Customer is King: Why the age old rule of customer service should be important to field service organisations

Posted by Rachael Pullen on July 24, 2014

We recently bought a caravan – I know what you’re thinking, I am acutely aware that I have become one of those people. One of the irritating bunch on the motorway, tootling along, angering everyone else on the road by trying to overtake lorries who are going unimaginably slower than we are.  That sad fact aside, I am very pleased with our caravan and the new found freedom it gives us.  I love the great outdoors and – pardon the cliché – “getting back to nature”.  My self-confessed geek of a husband however, and our Disney channel loving daughter, not so much.  They were adamant that the only possible way their caravanning experience would be improved was if we had Sky TV.

So reluctantly I logged on to my laptop to get the Sky customer service telephone number so I could activate their multi-room product.  But after just a couple of clicks I was greeted with their customer service live chat – so with a “what’s the worst that can happen” attitude I typed “hi”.

I have to admit that I was sceptical.  Too often have I had to deal with giant corporate call centres, surfed endless web pages to find one telephone number just to be placed in an endless queue moments later.  But on this occasion I was wrong.  My query was dealt with immediately, the order was placed within a few clicks and I was given a number of free upgrades and extras, without having to leave my laptop screen.  This was far better than calling some soulless call centre, feeling like you are just a number, sitting on hold listening to some recorded voice telling you that you are important to them but in reality no one cares.

Now, the rational part of my brain tells me that I am probably speaking to the very same soulless call centre, just via web chat rather than by phone. But the point is it doesn’t feel like it.  And the emotional response to feeling like an important customer is good.

The service got better; I was given a choice of engineer appointments. Two-hour appointment windows meant I wouldn’t have to sit around for a whole day – and when I had selected the appointment, I was sent a text message confirming the appointment and giving me my engineer’s direct contact details, in case there was a problem.

The appointment day arrived, and the engineer rang me to advise where he was and when I could expect him within that 2hour window.  The little question that made all the difference – “is that time still suitable for you?” – meant I was given options.  I have the option to rearrange, to cancel. No questions, no hassles, no problem.   The engineer – let’s call him “Andrew” – arrived on time, accompanied by a colleague.  They installed the new sky box within minutes, connected me to the internet and bam! – I now have Sky TV in my caravan. Happy husband and happy daughter.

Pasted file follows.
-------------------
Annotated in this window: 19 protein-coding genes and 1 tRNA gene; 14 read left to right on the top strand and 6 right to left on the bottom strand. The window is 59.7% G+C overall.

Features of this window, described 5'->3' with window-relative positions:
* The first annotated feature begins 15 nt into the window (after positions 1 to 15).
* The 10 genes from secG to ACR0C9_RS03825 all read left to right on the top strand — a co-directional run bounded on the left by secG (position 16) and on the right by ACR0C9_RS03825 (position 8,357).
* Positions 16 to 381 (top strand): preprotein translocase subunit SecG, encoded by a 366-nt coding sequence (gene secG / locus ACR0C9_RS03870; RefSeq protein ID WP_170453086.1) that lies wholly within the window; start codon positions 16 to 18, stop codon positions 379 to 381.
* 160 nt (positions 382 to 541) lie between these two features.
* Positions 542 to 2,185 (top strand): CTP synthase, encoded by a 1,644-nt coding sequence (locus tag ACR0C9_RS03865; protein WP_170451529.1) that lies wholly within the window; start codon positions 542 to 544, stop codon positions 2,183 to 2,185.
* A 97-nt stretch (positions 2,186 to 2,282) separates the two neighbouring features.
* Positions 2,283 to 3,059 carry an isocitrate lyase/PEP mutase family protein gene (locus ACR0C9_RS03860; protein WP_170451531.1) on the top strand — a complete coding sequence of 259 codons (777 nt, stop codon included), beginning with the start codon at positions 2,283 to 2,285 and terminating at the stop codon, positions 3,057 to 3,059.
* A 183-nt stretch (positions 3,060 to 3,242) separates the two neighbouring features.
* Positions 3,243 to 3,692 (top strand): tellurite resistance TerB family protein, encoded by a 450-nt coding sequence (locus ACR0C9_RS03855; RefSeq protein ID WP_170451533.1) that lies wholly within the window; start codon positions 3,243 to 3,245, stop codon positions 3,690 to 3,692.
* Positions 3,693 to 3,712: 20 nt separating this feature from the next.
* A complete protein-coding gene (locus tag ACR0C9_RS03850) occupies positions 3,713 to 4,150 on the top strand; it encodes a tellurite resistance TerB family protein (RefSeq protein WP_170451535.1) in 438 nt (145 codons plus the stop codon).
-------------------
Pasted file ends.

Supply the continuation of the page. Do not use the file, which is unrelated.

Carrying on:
I mentioned to Andrew in passing that my set top box in the living room was being temperamental. “No problem”, he replied, and within minutes I had a new box, free of charge, installed and connected even though it wasn’t part of the original appointment.

Andrew left me his business card with his contact details on, so if there are any problems following the installation,I can contact him directly – cutting out the dreaded call centre, and making me feel like I had received a personal first class service.

The result – I am one very happy customer; I have positive things to say about Andrew, and about Sky as a company.  Am I likely to recommend either to a friend? Absolutely. And that is sales and marketing gold dust, right there – the personal recommendation.  And let’s not forget Andrew the helpful field engineer, he gets great job satisfaction knowing that he has helped me out, and feeling like he has gone the extra mile, killing two birds with one stone to ensure I am happy.  In turn, he gets glowing feedback from me to his employers.

It is no surprise to me that customer-centric customer service is becoming the focal point for most field service organisations, and quite frankly if it isn’t then it should be.  By ensuring the customer is King you ensure that you always have happy customers, and in turn your company will prosper. They will tell people about their experience, they may even turn to social media to shout about how well you did.  It’s an age old golden rule, but one that companies should be abiding by, utilising all the modern technologies at their disposal to engage with their customers at every step. Making them feel like they are number one, making them feel like they are King.

And as for me – I’m off in my caravan this weekend, to get back to nature with WiFi, laptop, mobile phone, tablet, 32” TV and of course that caravanning essential – Sky.

Register for the LeadentLink Conference 2014 to find out how you can treat your customers like Kings.